Data Lineage can be defined as the data lifecycle. That lifecycle includes the origins of data and where it moves throughout the course of its life. Through this organizations can gain a better understanding of what happens to data as it moves through different locations, providing more visibility for the purposes of analytics. Companies can also use data lineage to trace sources of specific business data, which enables them to track errors and apply steadier data governance protocols.
Data lineage also provides data and analytics professionals with a visual representation that allows them to view the overall flow of data from its source location to its destination via data integration middleware. This provides a single view of the changes that are applied to data as it makes its way throughout an organization’s data architecture. For the purposes of data integration specifically, data lineage provides a look at how data is manipulated via the ETL (extract, transform, load) process so that data quality assessments can be made before data is loaded into an analytics tool.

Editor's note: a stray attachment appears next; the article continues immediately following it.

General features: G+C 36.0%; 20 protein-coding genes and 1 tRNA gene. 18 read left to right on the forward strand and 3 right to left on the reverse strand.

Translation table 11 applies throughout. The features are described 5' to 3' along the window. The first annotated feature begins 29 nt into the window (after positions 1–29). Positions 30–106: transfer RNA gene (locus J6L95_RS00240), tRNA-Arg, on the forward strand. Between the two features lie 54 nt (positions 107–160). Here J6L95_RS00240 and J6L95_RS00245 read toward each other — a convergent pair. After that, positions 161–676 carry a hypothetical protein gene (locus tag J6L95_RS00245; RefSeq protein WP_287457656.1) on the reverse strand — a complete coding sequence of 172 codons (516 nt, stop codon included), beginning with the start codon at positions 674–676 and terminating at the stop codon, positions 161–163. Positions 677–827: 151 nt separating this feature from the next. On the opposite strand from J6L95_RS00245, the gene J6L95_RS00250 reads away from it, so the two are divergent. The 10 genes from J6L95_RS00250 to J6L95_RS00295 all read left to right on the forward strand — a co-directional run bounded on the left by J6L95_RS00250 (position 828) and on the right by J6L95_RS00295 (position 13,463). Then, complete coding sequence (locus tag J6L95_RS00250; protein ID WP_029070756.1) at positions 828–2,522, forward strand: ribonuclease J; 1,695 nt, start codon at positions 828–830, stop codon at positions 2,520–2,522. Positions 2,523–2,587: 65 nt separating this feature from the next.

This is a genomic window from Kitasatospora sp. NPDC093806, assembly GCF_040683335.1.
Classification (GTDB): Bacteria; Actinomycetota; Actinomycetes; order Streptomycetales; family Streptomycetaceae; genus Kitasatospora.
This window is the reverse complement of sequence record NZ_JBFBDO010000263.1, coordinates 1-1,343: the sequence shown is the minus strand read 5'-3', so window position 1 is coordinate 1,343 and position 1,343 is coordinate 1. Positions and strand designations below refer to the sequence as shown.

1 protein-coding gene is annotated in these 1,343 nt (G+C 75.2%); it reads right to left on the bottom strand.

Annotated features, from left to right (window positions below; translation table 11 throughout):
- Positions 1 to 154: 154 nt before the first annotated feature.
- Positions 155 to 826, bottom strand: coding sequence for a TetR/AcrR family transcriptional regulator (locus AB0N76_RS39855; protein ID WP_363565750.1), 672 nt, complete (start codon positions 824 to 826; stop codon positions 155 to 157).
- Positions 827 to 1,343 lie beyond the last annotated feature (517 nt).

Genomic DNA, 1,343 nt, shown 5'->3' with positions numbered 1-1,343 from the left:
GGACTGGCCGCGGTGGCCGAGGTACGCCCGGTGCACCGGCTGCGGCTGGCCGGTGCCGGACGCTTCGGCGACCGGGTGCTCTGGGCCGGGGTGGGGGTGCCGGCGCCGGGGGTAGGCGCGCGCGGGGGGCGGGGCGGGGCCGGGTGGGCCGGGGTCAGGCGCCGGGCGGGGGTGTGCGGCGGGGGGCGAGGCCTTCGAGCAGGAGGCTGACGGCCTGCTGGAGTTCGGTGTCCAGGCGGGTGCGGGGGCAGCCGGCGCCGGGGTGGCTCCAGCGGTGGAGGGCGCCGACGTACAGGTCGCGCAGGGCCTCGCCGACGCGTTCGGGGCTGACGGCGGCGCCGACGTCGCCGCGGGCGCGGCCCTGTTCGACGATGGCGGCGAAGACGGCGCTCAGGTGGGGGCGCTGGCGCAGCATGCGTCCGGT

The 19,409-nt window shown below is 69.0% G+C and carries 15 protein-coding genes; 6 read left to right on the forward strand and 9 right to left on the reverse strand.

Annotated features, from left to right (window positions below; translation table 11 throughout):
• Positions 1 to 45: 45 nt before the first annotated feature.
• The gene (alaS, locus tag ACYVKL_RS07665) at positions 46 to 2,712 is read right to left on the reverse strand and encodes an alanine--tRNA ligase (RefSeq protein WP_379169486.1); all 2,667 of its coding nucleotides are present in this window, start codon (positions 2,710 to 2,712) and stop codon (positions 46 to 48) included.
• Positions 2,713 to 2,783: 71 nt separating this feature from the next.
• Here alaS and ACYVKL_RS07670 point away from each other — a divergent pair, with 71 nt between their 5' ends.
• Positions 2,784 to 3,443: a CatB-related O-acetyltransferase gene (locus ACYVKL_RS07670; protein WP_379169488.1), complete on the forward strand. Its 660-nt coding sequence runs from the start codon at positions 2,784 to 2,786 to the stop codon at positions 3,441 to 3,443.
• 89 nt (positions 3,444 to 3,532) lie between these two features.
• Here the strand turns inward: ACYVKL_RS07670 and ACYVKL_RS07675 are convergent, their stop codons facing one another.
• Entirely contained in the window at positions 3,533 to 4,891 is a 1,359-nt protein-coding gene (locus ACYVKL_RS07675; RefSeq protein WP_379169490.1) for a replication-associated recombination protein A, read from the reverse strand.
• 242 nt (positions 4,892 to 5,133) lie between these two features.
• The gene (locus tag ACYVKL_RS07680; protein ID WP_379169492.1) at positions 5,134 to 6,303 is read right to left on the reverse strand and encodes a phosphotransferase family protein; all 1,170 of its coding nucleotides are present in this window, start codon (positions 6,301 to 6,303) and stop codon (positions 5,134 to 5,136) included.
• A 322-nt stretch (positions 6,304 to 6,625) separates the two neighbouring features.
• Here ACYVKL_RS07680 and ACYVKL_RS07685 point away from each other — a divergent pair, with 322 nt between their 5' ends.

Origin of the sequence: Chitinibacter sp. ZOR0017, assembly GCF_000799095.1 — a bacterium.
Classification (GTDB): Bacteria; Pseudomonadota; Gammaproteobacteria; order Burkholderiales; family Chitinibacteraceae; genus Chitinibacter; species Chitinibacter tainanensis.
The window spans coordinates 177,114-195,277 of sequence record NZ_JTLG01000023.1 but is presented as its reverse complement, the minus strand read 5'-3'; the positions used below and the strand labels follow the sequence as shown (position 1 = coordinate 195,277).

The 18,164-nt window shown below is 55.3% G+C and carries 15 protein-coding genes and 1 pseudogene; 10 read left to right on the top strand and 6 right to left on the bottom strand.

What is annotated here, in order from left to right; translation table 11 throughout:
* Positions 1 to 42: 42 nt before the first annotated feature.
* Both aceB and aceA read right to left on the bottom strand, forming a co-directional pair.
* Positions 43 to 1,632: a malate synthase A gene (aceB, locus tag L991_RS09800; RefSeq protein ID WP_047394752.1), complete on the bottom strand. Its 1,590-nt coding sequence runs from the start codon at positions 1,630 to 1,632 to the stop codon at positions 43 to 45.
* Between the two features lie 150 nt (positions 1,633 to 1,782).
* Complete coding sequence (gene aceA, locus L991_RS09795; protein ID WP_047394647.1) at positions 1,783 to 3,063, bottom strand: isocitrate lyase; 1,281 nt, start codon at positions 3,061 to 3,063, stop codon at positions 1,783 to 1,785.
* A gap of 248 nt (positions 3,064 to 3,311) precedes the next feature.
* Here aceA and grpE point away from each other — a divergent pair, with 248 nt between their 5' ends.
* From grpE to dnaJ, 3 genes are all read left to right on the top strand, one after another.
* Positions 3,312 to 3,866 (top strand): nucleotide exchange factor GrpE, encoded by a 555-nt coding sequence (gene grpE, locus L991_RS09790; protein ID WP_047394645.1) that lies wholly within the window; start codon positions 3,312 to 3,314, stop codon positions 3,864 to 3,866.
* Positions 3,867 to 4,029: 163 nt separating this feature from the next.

Data is never static, which means that data lineage becomes more important as data moves with increased velocity. No doubt there is an incredible amount of knowledge that can be derived from historical data stores. However, in a world increasingly being flooded with self-service technology, fast data is what drives real-time decision making. When we think about the types of data that users want to analyze on a continual basis, 21st century data sources come to mind.
The current state of affairs in the enterprise plays into this, and as new data sources emerge on a daily basis, organizations are afforded the ability to keep track of data as it moves throughout disparate systems. Data lineage is being used in the enterprise more creatively than it was in the past. In the olden days, it was always a matter-of-fact way to track data through the data migration and data integration processes.
The scope of data lineage is broadening among enterprise companies. In large part, this is due to widely expanding governance expectations in companies that hold more strict compliance guidelines. Specifically, these types of companies work with sensitive data, and so more stringent care needs to be taken to safeguard it against the outside world. Data lineage can also be impacted by a company’s data management strategy, reporting capabilities, and any specific data elements unique to the organization. It does much more than provide a continuous view of data as it moves about. With the ability to monitor data on an ongoing process, issues can be thwarted before they have the chance to turn into major problems.
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